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'My sister and I have never let it stop us from doing what we want to do'

Naomi Donaldson and her little sister were diagnosed with MS within a year of each other. She describes how they’ve coped with it.

Image: MS Ireland

A FEW MONTHS before her wedding in 2011, Naomi Donaldson, then aged 29, noticed her vision was getting blurry before she lost the sight in her left eye.

Her sight came back within a few days, but then she scalded her arm in the shower because she had lost all feeling in it.

As she underwent a number of tests to find out what was wrong, Donaldson had a pretty good idea she was experiencing symptoms of multiple sclerosis (MS) – after all, her 21-year-old sister Rachel had been diagnosed with MS the previous year.

And back in 1966, her grandmother died from complications relating to the condition.

When the diagnosis came just eight weeks before her wedding day, Donaldson says she wasn’t surprised.

“It was awful but at the same time, I knew what to expect. And I had my sister to help me.”

Donaldson is one of 9,000 people in Ireland who have MS, which is most commonly diagnosed between the ages of 20 and 40 and which is three times more likely to affect women.

Dealing with MS

The day she turned 30, Donaldson says she started medication and went home early from her birthday party because she was so tired.

Having a wedding to plan was “a blessing in disguise”, she says. “I couldn’t let myself dwell. I just had to get on with it.”

It’s an attitude that Donaldson has maintained in the five years since she was diagnosed. She works full-time for RaboDirect as a customer experience specialist, tries to maintain a healthy diet and keeps fit – she recently took part in a charity boxing match.

“It’s not always easy,” she says. “When I get home from work, I’m absolutely wrecked. I’m good for nothing for a few hours and often fall asleep on the couch. But I find if I exercise more, I have more energy.”

Keeping stress at bay is also key as it triggers relapses.

In 2013, my husband had to go to Australia for a year to work. Within a couple of days of him leaving, I had a relapse and lost the use of my legs for three weeks.
And it doesn’t always have to be stress. Even after a hard day in work, my left eye will flare up again.

People are often shocked when they find out she has MS and Donaldson says she sometimes gets asked if she’ll end up in a wheelchair.

“I was diagnosed early so hopefully it won’t come to that,” she says. “I take injections three times a week and medical advances are happening all the time. Treatment has come on so much even in the five years since I was diagnosed.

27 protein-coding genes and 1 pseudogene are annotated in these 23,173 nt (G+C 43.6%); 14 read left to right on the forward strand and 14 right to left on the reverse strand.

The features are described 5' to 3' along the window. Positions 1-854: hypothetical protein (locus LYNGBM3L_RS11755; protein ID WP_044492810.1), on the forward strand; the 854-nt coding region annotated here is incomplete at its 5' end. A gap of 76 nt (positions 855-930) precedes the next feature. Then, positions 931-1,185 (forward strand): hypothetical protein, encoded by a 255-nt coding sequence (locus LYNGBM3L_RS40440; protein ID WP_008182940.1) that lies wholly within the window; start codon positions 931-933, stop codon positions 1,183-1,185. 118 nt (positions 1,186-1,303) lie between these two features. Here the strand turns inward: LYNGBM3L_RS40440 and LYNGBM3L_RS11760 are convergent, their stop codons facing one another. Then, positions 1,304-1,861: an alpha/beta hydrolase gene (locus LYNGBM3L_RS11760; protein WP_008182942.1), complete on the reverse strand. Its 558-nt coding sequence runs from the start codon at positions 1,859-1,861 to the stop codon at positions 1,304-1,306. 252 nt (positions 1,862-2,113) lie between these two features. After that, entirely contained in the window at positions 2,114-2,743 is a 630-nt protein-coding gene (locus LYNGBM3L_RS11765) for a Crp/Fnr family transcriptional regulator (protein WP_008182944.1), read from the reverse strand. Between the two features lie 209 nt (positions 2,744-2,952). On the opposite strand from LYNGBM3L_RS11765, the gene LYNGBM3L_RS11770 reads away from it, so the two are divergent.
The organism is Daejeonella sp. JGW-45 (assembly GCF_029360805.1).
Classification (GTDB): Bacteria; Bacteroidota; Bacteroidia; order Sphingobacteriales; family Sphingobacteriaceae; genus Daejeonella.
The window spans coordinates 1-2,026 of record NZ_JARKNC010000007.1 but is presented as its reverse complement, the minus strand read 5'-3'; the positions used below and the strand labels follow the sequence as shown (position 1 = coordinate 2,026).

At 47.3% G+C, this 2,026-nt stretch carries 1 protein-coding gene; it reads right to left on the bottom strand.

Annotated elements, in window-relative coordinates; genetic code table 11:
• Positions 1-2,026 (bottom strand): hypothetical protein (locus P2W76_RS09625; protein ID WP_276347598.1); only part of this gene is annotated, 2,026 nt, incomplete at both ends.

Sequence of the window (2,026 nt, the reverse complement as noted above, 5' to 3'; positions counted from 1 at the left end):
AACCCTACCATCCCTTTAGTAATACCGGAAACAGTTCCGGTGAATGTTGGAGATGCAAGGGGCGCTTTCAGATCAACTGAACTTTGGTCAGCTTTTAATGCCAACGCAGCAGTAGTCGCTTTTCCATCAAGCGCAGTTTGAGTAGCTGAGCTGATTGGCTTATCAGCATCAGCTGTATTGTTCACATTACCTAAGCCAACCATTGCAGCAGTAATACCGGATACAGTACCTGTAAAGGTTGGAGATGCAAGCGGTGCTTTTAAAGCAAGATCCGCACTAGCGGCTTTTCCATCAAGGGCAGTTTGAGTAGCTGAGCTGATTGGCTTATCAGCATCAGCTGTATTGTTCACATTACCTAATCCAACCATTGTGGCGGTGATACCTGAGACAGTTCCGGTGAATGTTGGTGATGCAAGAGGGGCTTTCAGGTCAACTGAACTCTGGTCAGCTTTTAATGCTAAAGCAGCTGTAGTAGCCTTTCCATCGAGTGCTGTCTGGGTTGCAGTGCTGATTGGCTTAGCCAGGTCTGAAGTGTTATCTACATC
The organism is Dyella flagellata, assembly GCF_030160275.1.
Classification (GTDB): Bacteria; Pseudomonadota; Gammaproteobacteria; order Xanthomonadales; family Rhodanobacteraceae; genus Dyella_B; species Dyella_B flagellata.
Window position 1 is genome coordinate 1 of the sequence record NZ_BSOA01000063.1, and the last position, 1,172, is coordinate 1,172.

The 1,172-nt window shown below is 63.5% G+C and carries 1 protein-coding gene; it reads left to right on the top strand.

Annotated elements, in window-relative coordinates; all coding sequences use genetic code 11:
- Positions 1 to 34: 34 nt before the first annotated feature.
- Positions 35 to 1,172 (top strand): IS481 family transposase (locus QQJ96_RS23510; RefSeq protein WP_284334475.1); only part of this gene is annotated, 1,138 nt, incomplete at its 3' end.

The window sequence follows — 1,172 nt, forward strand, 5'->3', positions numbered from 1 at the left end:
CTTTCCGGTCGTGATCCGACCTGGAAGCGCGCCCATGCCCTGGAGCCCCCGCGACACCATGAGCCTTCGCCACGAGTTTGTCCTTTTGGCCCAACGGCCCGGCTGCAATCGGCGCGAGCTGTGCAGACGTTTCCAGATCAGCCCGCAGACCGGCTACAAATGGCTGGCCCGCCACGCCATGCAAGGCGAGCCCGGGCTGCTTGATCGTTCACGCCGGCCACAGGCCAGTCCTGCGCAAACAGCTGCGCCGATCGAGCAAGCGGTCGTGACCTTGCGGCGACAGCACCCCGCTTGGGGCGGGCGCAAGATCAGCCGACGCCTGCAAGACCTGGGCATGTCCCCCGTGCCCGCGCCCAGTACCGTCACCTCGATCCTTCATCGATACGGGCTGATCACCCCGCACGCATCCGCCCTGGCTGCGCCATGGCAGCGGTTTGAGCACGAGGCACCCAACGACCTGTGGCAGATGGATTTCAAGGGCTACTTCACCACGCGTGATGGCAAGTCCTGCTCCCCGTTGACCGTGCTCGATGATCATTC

Living with MS today is very different to what it used to be. When my grandmother died, there was no medication. Even 20 years ago, people with MS were told to wrap themselves in cotton wool and do no exercise. But I live my life very differently.

The theme of this year’s World Multiple Sclerosis Day is independent and employment.

According to MS Ireland, the rate of employment for people with MS in Ireland is 17% lower than the European average and more than a quarter of people with MS have to withdraw permanently from the workforce.

MS Ireland is calling for more supports to be put in place to promote job retention for people with MS and similar conditions.

Donaldson says her employer has always been extremely supportive. “I’ve been promoted twice since I was diagnosed and the job I’m in now means I can work at home if I need to,” she says.

“But other people aren’t as lucky. I know of people who never tell anyone about their diagnosis for fear of how it will affect their job.”

Donaldson says she wants to continue raising awareness about MS to help other people.

My sister and I have never let it stop us from doing what we want to do. And we feel it’s our duty to spread the work and get rid of the stigma surrounding it.
It can be terrifying when you’re first diagnosed, but MS is not a death sentence.

Today marks World MS Day. You can find out more how to support MS Ireland here

Read: Irish ‘marvel molecule’ treatment will help people with Alzheimer’s, arthritis and MS 

Read: ‘My vision blurred, like there was rain on the windscreen, but it wasn’t raining’

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